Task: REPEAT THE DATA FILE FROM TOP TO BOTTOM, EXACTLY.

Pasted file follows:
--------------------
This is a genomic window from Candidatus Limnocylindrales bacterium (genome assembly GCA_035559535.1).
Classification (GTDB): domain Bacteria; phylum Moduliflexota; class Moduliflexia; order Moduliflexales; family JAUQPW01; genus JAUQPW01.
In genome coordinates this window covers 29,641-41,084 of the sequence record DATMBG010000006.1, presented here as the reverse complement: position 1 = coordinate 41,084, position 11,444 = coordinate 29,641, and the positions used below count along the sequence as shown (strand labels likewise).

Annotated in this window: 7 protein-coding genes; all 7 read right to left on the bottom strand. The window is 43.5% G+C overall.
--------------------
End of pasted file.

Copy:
This is a genomic window from Candidatus Limnocylindrales bacterium (genome assembly GCA_035559535.1).
Classification (GTDB): domain Bacteria; phylum Moduliflexota; class Moduliflexia; order Moduliflexales; family JAUQPW01; genus JAUQPW01.
In genome coordinates this window covers 29,641-41,084 of the sequence record DATMBG010000006.1, presented here as the reverse complement: position 1 = coordinate 41,084, position 11,444 = coordinate 29,641, and the positions used below count along the sequence as shown (strand labels likewise).

Annotated in this window: 7 protein-coding genes; all 7 read right to left on the bottom strand. The window is 43.5% G+C overall.